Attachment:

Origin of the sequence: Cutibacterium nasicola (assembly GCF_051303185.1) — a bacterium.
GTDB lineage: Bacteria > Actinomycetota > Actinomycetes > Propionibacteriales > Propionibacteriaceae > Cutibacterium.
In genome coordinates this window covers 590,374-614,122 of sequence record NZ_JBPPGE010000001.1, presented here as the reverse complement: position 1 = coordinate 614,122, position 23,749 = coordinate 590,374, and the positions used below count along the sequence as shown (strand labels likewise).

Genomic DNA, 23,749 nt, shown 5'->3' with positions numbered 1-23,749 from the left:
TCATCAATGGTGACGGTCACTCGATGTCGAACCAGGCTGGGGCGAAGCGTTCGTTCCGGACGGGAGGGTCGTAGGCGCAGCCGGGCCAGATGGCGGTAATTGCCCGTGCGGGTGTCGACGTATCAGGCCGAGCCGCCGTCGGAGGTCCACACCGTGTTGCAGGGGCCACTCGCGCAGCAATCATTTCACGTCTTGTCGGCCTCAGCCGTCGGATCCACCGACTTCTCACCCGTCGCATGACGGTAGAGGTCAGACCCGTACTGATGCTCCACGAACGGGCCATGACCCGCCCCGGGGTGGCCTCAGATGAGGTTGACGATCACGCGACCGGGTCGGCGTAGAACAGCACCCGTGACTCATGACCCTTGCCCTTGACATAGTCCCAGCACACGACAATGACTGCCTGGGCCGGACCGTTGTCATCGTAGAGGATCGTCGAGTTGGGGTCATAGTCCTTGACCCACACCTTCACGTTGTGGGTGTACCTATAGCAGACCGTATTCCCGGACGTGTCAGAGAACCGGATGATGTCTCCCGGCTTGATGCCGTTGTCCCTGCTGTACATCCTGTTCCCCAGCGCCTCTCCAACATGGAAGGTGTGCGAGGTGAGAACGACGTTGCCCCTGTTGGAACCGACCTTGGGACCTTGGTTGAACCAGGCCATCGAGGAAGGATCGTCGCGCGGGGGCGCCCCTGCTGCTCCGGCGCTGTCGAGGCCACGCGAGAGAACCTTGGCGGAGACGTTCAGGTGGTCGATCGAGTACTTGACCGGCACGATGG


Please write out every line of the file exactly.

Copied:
Origin of the sequence: Cutibacterium nasicola (assembly GCF_051303185.1) — a bacterium.
GTDB lineage: Bacteria > Actinomycetota > Actinomycetes > Propionibacteriales > Propionibacteriaceae > Cutibacterium.
In genome coordinates this window covers 590,374-614,122 of sequence record NZ_JBPPGE010000001.1, presented here as the reverse complement: position 1 = coordinate 614,122, position 23,749 = coordinate 590,374, and the positions used below count along the sequence as shown (strand labels likewise).

Genomic DNA, 23,749 nt, shown 5'->3' with positions numbered 1-23,749 from the left:
TCATCAATGGTGACGGTCACTCGATGTCGAACCAGGCTGGGGCGAAGCGTTCGTTCCGGACGGGAGGGTCGTAGGCGCAGCCGGGCCAGATGGCGGTAATTGCCCGTGCGGGTGTCGACGTATCAGGCCGAGCCGCCGTCGGAGGTCCACACCGTGTTGCAGGGGCCACTCGCGCAGCAATCATTTCACGTCTTGTCGGCCTCAGCCGTCGGATCCACCGACTTCTCACCCGTCGCATGACGGTAGAGGTCAGACCCGTACTGATGCTCCACGAACGGGCCATGACCCGCCCCGGGGTGGCCTCAGATGAGGTTGACGATCACGCGACCGGGTCGGCGTAGAACAGCACCCGTGACTCATGACCCTTGCCCTTGACATAGTCCCAGCACACGACAATGACTGCCTGGGCCGGACCGTTGTCATCGTAGAGGATCGTCGAGTTGGGGTCATAGTCCTTGACCCACACCTTCACGTTGTGGGTGTACCTATAGCAGACCGTATTCCCGGACGTGTCAGAGAACCGGATGATGTCTCCCGGCTTGATGCCGTTGTCCCTGCTGTACATCCTGTTCCCCAGCGCCTCTCCAACATGGAAGGTGTGCGAGGTGAGAACGACGTTGCCCCTGTTGGAACCGACCTTGGGACCTTGGTTGAACCAGGCCATCGAGGAAGGATCGTCGCGCGGGGGCGCCCCTGCTGCTCCGGCGCTGTCGAGGCCACGCGAGAGAACCTTGGCGGAGACGTTCAGGTGGTCGATCGAGTACTTGACCGGCACGATGG